As I write, it’s December and we’ve barely finished celebrating Jesus’ birth. But in the land of newsletter editing, it’s March—time to think about Jesus’ death and Resurrection. It’s all part of the joy of publications—doing everything so far ahead of time that you’re never quite sure what month it is.

But you know, the more I think about it, the more sense it makes to think about the Incarnation, Crucifixion and Resurrection all at once. And of course now it really is March for you, our friends who take the time to read the Jews for Jesus Newsletter. (God bless you!) So the shoe is on the other foot as I talk to you a little from the not-too-distant December past.

Have you ever thought about how the glitter and glamour of contemporary Christmas are oddly detached from the real drama of Jesus’ arrival on this earth? After all, He was haunted by death almost from the moment of His birth. Herod’s plot to kill the Messiah forced Miriam (Mary), Joseph and baby Yeshua (Jesus) to flee and live as refugees. Not a very joyous scene, and one you don’t see in many pageants.

Even without the machinations of an evil Herod, Jesus was dogged by death from His very birth. Remember Simeon’s prophecy as he held the baby? He joyously recognized Yeshua as the Messiah, but in the next breath he warned His mother that a sword would pierce her own soul. Simeon understood that this child was born to die.

We sing Joy to the World” as we celebrate the birth of this baby for whom there was no room, this baby who entered the world through a stable—this wondrous child of promise who is shadowed by menacing threats and the darker promise of a painful death. Because beyond the stable smell, beyond the doom and gloom cast by the cross is the centerpiece of the gospel: Resurrection.

Did you ever notice that God’s cure for sin is the exact opposite of a sugar-coated pill? He never promised a solution that would taste good to us. Sin is a bitter disease and its antidote is not pleasant. But at the core of the antidote is a sweetness that cuts through all the bitterness.

God addresses the bitter truth head on and, in fact, He turns the harsh and painful realities of life to His own purposes. The pain Jesus suffered was the cutting edge of a radical surgery that God performed on the human race. Yeshua was cut off for us so that we could be made whole. He experienced death in order to bring about Resurrection—first His, then ours. For this He was born (John 12:27).

When we are born again, we share in Yeshua’s death as well as His Resurrection. In a sense, like Him, we are (re)born to die. Our new birth means death to our old nature, to our very selves—and most of us find it is an ongoing and painful death. But it is the way to freedom.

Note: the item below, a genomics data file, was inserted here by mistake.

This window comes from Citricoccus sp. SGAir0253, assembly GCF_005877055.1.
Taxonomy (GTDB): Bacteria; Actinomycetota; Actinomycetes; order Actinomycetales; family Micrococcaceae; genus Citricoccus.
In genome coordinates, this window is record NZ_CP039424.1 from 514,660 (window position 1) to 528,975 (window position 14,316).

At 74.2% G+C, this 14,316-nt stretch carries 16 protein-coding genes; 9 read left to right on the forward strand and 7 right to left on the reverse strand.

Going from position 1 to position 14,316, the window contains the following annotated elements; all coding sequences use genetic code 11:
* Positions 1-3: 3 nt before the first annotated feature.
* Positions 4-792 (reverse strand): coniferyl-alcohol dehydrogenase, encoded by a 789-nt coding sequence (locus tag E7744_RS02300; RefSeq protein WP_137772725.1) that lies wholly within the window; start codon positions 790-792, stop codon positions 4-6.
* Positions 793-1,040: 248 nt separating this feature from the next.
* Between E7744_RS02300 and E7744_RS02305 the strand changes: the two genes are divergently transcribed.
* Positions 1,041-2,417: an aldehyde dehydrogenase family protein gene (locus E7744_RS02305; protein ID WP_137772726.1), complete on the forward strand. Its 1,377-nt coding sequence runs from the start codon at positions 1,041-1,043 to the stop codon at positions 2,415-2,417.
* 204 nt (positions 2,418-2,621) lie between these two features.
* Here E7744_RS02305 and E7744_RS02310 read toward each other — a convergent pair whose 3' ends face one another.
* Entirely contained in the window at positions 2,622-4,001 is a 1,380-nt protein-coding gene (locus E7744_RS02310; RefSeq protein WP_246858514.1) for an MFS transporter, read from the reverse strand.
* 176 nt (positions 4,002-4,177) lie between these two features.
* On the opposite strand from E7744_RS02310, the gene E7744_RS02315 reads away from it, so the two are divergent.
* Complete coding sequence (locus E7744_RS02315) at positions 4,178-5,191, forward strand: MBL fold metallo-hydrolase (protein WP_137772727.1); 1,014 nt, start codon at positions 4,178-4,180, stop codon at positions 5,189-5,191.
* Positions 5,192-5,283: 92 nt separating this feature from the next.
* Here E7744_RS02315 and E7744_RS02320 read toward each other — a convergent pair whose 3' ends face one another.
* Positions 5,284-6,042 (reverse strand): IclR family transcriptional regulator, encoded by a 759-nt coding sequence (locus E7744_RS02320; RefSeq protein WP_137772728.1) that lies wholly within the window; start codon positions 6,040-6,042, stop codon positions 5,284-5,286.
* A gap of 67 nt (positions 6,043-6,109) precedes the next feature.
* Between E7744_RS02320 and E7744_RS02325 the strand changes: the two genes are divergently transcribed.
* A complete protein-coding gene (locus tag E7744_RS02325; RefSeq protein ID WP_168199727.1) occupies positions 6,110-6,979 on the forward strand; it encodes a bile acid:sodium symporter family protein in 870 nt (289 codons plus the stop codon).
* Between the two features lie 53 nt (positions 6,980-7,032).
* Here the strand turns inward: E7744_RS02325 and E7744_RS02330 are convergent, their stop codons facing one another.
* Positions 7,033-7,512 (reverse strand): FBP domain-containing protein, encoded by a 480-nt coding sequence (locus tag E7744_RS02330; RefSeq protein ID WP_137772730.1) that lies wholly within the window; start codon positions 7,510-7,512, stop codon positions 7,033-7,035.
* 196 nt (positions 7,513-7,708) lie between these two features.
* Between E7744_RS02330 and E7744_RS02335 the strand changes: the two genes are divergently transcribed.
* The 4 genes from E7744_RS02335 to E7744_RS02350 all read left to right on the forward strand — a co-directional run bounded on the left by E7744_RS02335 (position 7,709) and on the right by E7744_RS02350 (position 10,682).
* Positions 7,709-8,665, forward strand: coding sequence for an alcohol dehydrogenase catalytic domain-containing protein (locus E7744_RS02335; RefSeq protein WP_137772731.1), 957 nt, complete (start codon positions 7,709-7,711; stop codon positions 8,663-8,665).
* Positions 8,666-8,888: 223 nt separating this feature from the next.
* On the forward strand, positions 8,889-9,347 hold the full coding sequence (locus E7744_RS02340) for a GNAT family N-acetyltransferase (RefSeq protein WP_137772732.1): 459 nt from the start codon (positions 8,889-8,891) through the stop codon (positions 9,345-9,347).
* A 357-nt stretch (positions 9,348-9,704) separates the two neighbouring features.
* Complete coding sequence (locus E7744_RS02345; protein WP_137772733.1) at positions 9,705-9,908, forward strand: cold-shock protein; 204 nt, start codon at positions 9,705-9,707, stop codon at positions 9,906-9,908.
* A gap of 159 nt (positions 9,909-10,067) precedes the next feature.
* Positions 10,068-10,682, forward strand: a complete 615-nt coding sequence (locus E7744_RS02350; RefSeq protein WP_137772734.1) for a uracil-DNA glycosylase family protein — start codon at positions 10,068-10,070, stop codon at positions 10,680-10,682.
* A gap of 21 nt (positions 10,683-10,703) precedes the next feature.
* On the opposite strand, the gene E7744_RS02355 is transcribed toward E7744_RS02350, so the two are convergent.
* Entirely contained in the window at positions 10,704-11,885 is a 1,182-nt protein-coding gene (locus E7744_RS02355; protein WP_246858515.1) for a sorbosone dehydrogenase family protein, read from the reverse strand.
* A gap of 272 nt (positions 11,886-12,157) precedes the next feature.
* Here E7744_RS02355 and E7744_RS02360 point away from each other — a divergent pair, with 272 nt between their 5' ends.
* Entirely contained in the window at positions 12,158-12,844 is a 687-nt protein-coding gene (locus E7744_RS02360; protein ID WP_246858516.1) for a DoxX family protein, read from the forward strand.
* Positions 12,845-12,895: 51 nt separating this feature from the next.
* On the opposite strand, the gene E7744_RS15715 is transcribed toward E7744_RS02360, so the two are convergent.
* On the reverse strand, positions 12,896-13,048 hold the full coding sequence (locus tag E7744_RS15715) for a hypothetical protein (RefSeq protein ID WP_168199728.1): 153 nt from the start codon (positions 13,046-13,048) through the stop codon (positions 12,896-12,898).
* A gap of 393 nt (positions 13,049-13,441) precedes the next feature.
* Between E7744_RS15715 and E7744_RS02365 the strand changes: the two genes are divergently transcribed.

When we are born again our spiritual senses come to life, and new pain receptors make us vulnerable to harsh realities we did not know before. We ache for those headed to a Christless eternity. We suffer to see the body of Christ torn and divided when we know that God desires us to be one. We feel things we didn’t feel when we were dead in our sin. We smell the odor of stable refuse in a world that has no room for the baby Jesus, or for those of us who want to follow Him.

And yet…in the middle of it all, there is a surpassing joy. Because though we may be crucified in public opinion and though we may be rejected by family and friends for being Jesus’ people, there is that certain something beyond the bitterness. Yes, we develop new pain receptors, but we also develop new joy receptors.

So I think that contemplating Jesus’ death and Resurrection at Christmastime is not such a bad thing. And maybe it’s not such a bad thing for you to contemplate Christmas during the Passover-Resurrection season. This is the season that gives meaning to Jesus’ birth. The bittersweet fact of that birth is that it leads to death…and the bittersweet fact of that death is that it leads to life.


Ruth Rosen | San Francisco

Newsletter Editor, Missionary

Ruth Rosen, daughter of Jews for Jesus founder Moishe Rosen, is a staff writer and editor with Jews for Jesus. Her parents raised her with a sense of Jewishness as well as "Jesusness."Ruth has a degree in biblical studies from Biola College in Southern California and has been part of our full-time staff since 1979. She's toured with Jewish gospel drama teams and participated in many outreaches. She writes and edits quite a few of our evangelistic resources, including many broadside tracts. One of her favorites is, "Who Needs Politics."Ruth also helps other Jewish believers in Jesus tell their stories. That includes her father, whose biography she authored in what she says was "one of the most challenging and rewarding experiences of my life." For details, or to order your copy of Called to Controversy the Unlikely Story of Moishe Rosen and the Founding of Jews for Jesus, visit our online store.Ruth also writes shorter "faith journey" stories in books like Jewish Doctors Meet the Great Physician as well as in booklets like From Generation to Generation: A Jewish Family Finds Their Way Home. She edits the Jews for Jesus Newsletter for Christians who want to pray for our ministry and our missionaries.In her spare time, Ruth enjoys writing fiction and playing with her dog, Annie whom she rescued. Ruth says, "Some people say that rescue dogs have issues, and that is probably true. If dogs could talk, they'd probably say that people have issues, and that is probably even more true. I'm glad that God is in the business of rescuing people, (and dogs) despite—or maybe because of—all our issues."You can follow Ruth Rosen on facebook or as RuthARosen on twitter.

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